Winter Grazing – How and When to Stockpile Tall Fescue

Richard Taylor, Extension Agronomist; rtaylor@udel.edu

Would you like to be able to reduce your winter hay feeding bill? If so and if you have a pasture that has a large percentage of tall fescue, why not consider stockpiling the tall fescue to winter graze. Depending on fall weather conditions, tall fescue stand density, stocking rate for grazing, and the type of grazing system employed, a grazer can get an extra 6 to 8 or possibly more weeks of grazing starting in early December.

What is involved in the process of stockpiling tall fescue? The first thing to do is to stop any grazing or hay harvesting on the selected pasture and then to apply from 50 to 70 lbs. of nitrogen (N) per acre as soon as possible but between August 15 and September 1. Grazing of the pasture should not begin again until late-November or December whenever the other pastures become depleted of feed.

The applied N fertilizer should be a quick release form such as urea or ammonium sulfate rather than a slow release form such as manure, other organic sources, or polymer coated urea. The use of a nitrification and/or urease inhibitor is useful especially with the history of heavy rainfall so far this growing season (2013). Products designed to reduce N loss from leaching and/or denitrification include nitrapyrin (N-serve®), SuperU®, agrotain®, or agrotainplus®. These products do slow the conversion of N from urea to ammonium or from ammonium to nitrate but the activity is limited to one to two weeks and do not interfere with the uptake of N by the tall fescue crop. They help prevent the environmental loss of N and therefore help increase plant uptake and promote more top growth.

A second application of 30 to 50 lbs. N/acre is suggested from early or mid-October to early November to help increase the protein content of the stockpiled tall fescue, possibly increase the total yield produced, and to encourage more and deeper rooting of the tall fescue for next year’s production. It is thought that late-fall N may help tall fescue plants lay down tillers that will help thicken the fescue stand next year.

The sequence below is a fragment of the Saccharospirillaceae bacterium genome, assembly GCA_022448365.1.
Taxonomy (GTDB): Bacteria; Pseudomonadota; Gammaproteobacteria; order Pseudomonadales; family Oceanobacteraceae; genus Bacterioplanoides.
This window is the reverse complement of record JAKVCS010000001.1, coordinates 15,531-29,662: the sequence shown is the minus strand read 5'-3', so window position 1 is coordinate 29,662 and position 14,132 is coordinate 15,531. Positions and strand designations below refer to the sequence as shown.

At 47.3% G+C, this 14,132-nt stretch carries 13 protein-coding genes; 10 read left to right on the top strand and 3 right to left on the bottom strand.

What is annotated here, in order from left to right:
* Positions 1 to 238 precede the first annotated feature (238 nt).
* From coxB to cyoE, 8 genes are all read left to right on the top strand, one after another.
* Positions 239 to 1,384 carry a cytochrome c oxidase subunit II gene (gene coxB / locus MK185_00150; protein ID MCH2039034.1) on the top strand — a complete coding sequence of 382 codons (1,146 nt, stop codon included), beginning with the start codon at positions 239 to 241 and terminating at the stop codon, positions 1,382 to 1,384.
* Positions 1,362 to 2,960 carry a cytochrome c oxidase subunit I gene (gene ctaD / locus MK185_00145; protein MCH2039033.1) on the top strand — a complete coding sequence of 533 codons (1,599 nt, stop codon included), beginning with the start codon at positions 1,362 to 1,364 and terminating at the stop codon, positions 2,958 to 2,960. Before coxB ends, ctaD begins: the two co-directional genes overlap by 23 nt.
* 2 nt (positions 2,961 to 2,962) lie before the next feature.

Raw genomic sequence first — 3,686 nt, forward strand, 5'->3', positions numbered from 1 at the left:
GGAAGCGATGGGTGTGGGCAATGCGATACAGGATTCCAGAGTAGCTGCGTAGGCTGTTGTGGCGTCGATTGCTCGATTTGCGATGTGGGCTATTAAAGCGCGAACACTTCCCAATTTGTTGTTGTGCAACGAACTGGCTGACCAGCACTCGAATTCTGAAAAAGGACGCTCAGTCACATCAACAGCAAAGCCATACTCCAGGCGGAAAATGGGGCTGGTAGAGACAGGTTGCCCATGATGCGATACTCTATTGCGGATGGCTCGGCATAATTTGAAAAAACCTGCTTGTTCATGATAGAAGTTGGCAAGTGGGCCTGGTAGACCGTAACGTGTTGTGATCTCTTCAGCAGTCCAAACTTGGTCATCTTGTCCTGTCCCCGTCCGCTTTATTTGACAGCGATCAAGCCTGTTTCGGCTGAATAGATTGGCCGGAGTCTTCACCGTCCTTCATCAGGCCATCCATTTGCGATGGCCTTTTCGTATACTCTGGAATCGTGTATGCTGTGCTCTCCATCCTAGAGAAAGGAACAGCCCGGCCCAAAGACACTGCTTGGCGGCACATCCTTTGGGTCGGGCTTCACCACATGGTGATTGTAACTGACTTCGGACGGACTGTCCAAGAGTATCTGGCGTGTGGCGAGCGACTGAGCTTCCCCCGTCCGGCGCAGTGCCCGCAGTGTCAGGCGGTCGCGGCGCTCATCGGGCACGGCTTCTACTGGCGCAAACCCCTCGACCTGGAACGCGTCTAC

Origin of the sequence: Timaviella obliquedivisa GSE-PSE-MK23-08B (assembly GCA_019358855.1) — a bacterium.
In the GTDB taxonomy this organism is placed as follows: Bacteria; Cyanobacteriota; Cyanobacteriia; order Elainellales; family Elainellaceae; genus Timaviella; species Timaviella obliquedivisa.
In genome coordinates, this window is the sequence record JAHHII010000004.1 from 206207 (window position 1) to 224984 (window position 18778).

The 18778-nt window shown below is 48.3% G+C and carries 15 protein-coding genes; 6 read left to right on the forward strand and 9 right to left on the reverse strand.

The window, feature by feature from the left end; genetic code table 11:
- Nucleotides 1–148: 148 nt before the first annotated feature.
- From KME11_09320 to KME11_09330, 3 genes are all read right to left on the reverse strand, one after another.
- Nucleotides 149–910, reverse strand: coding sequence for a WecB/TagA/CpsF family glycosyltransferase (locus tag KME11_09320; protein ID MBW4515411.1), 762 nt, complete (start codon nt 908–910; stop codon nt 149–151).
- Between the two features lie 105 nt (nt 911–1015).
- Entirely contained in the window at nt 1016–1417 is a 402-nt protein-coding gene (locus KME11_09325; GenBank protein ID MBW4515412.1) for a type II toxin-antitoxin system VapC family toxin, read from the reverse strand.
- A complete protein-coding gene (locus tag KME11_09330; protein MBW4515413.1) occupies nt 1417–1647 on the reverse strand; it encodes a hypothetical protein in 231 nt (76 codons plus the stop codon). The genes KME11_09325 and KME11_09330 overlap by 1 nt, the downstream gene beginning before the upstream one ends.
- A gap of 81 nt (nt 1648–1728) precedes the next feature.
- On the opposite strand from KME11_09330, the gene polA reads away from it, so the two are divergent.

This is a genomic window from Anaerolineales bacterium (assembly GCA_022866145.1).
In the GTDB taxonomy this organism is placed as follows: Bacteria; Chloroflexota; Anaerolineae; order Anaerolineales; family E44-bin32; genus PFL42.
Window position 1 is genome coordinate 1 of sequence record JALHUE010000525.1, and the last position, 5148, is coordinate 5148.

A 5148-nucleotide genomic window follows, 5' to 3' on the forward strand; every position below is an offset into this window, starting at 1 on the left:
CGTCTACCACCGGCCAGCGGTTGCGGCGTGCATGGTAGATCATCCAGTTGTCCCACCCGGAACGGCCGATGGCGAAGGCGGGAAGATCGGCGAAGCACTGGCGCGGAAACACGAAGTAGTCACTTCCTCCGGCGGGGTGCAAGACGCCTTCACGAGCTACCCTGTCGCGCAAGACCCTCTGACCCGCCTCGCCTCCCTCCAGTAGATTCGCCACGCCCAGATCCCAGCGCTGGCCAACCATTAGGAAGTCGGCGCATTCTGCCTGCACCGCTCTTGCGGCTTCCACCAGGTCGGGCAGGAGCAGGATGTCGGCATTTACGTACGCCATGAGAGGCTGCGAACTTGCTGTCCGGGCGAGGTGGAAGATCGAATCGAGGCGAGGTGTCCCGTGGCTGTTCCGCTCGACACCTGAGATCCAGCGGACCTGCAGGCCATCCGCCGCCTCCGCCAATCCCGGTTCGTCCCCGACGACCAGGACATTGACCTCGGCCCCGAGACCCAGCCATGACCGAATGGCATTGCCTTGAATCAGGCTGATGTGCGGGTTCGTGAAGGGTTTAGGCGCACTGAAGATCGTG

When the available forage in the remaining pastures becomes too little to support the grazing animals, the accumulated tall fescue forage can be grazed. Palatability really increases following some hard frosts or freezes so we generally recommend that grazing not begin until December. The freezing process is thought to release or convert carbohydrates to simple sugars which encourages the grazing animals to select the fescue and consume it readily. If the accumulated fescue pasture can be grazed in strips to limit animal access to the forage, there will be substantially less wasted forage. The use of moveable fences (usually electric) so that just a day or a few days’ supply of forage is provided each time the fence is moved really helps extend the number of grazing days you can have from the stockpiled fescue.

Like any grazing system, if the weather is too wet, animals should be kept either inside or in a sacrifice holding lot and fed hay rather than allowed onto a pasture where their hoofs can cause compaction problems or tear up the forage stand.

Stockpiling tall fescue is an effective way to extend the grazing season and stretch hay supplies. The rainy and often unpredictable weather this year has made hay production very difficult and good quality hay likely will be in short supply and only found at a high cost. With the expense of a little money for N fertilizer and the time and effort of moving fences, a grazer can significantly reduce their feed cost.

Print Friendly, PDF & Email